His death profoundly changed my life.  I always made sure that I tell the ones I loved how much I love them, every time I see them, so I won’t regret not saying it if something were to happen.

Now I am watching as my father struggles to live out the rest of his life with a diagnosis of end stage cancer.  What strikes me is how it affects the people around him.

He, like the individuals identified above, seems to have let go of anger and is trying to both fight the cancer and focus on living experiences each day.  He has lived a very experience and accomplishment filled life.

The people around him seem to have so much anger.  They haven’t found their way to the importance of letting go of that anger, those left over resentments, and experiencing in the present moment what they have left.  To connect and laugh and resolve the unresolved issues; to make peace with the fullness and wholeness of their relationship with him.  To allow love, life, and peace to fill the time left.  It’s difficult to witness and get caught in the occasional crossfire of anger.

Perhaps it’s because they haven’t lost someone they really cared about before – they don’t realize the finiteness of this time.

In reality all our time is finite.  We each might find greater happiness if we could focus on our life as such, so that we could keep our focus more balanced.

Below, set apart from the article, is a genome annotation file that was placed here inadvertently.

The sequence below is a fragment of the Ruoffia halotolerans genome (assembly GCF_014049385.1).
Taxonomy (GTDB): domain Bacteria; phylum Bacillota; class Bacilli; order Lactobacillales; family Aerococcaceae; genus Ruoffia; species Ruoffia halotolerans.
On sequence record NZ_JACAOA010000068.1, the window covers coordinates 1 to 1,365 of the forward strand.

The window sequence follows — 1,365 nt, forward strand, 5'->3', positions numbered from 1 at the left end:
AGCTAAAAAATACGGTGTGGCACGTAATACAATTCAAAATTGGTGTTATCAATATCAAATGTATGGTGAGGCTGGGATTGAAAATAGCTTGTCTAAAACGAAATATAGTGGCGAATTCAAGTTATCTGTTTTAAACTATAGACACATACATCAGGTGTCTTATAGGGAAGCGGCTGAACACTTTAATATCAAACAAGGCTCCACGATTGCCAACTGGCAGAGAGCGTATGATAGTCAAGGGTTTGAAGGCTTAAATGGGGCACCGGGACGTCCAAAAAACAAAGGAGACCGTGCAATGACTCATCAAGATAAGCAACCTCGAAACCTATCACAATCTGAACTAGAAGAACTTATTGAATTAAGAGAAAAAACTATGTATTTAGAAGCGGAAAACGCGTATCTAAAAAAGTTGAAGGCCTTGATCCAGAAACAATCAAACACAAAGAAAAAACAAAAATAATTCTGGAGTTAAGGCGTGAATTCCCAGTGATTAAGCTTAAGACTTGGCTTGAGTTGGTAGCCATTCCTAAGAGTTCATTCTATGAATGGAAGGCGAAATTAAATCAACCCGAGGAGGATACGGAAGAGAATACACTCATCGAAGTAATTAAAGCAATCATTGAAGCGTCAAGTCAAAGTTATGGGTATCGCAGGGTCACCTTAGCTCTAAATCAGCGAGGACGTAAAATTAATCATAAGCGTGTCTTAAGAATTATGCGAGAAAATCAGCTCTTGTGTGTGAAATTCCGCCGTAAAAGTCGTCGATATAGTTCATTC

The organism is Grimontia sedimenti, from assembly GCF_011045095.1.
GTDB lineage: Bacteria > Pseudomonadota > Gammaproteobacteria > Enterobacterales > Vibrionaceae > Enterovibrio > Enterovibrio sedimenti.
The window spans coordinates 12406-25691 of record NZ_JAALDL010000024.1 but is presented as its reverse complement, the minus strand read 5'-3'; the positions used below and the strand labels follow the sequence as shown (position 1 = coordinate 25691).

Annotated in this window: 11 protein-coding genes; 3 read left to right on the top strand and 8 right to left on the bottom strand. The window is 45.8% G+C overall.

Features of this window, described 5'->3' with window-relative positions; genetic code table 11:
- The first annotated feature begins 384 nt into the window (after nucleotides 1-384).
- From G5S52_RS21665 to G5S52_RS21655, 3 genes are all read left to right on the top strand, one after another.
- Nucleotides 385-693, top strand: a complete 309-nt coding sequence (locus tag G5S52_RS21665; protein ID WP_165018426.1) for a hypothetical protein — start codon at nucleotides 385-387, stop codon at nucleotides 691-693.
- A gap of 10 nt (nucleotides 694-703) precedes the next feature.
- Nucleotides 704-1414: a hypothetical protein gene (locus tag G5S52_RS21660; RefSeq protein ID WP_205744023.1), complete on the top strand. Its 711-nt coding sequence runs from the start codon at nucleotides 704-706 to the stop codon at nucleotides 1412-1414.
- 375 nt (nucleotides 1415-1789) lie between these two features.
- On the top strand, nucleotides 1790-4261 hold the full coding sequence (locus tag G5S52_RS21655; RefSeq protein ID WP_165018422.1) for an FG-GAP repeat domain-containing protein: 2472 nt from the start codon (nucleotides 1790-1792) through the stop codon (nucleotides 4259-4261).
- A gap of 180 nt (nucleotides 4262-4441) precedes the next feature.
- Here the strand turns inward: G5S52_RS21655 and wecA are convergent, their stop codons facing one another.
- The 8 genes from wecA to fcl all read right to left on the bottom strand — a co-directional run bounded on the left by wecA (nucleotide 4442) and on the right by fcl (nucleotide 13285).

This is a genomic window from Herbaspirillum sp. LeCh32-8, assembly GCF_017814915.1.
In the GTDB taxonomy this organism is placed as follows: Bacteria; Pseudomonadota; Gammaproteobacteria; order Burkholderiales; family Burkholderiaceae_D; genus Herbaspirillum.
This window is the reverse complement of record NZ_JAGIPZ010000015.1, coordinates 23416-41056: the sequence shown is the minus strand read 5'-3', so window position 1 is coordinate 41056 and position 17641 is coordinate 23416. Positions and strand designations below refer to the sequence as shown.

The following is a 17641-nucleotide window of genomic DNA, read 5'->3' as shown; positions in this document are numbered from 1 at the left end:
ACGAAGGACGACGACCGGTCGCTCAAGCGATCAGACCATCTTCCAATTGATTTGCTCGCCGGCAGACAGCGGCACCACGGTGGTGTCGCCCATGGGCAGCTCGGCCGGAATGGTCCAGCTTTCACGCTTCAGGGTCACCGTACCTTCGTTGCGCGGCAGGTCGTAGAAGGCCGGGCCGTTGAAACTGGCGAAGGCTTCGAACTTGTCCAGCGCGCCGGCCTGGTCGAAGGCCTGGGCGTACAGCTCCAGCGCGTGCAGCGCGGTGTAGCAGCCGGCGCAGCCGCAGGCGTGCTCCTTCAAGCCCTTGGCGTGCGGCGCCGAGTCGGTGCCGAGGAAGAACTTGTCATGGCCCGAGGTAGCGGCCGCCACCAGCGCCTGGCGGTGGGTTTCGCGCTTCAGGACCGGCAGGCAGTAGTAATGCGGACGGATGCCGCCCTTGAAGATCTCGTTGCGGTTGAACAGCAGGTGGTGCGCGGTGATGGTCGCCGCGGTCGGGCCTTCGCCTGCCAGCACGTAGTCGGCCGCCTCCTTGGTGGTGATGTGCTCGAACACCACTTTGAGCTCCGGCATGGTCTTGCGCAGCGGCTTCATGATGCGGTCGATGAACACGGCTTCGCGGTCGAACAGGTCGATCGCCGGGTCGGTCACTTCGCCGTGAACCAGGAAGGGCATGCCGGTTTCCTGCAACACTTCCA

Our lives are made up of our accomplishments, and they require an element of delayed gratification – waiting to do what you want while you are creating them.

But what also makes up our lives are experiences with people.  Connections and shared experiences are the most amazing memories when those we love are gone.  Sharing a sunset, a baseball game, a spiritual service, skiing, dinner, laughter, difficulties and joy.

These events build connections and are like threads through the tapestry of our lives. They provide color and content and a type of marker to keep us tethered while we move through our lives.

Balancing our focus on developing structure and doing and accomplishments with being and connecting and experiences is very important.  It requires being present, knowing what matters, being flexible and firm, having compassion, understanding rights and responsibilities, seeing figure and ground, and being mindful.

How we integrate cognitions and emotions, and the ways in which we reveal them to ourselves and others, is the fabric of our lives.

See you tomorrow.

Beth

Author: instinctivehealthparenting4u

Author, Integrative medicine practitioner, psychotherapist. Albuquerque, NM practice, focus on return to balance and the integration of spirit, mind, and body through meditation and mindfulness. Monthly trainings, & professional and personal development coaching. Find more on my website www.bethgineris.com. Read my books, Turning NO to ON: The Art of Parenting with Mindfulness, Turning ME to WE: The Art of Partnering with Mindfulness (amazon.com, kdp.amazon.com) for increased internal wellness and alignment with your spiritual purpose, and to activate joyous relationships.in love and light, bg

2 thoughts on “Live like you were dying

  1. Reblogged this on InstinctiveHealthParenting4u's Blog and commented:

    Hello, and Welcome! I am reposting this blog from September, 2012, in honor of my dear friend who passed away several years ago today, and those of us who loved her. I learned so many important lessons from her, that guide my daily life – these three are my favorites: love love love the people around you, ‘gravity is your friend’ (especially when skiing), and “live like you were dying”. in love and light, beth

  2. Strange typo in my rebogging comment above – September 2010 – not September 2012 – was the date of the original blog – thank you Elene for finding it and sending me a note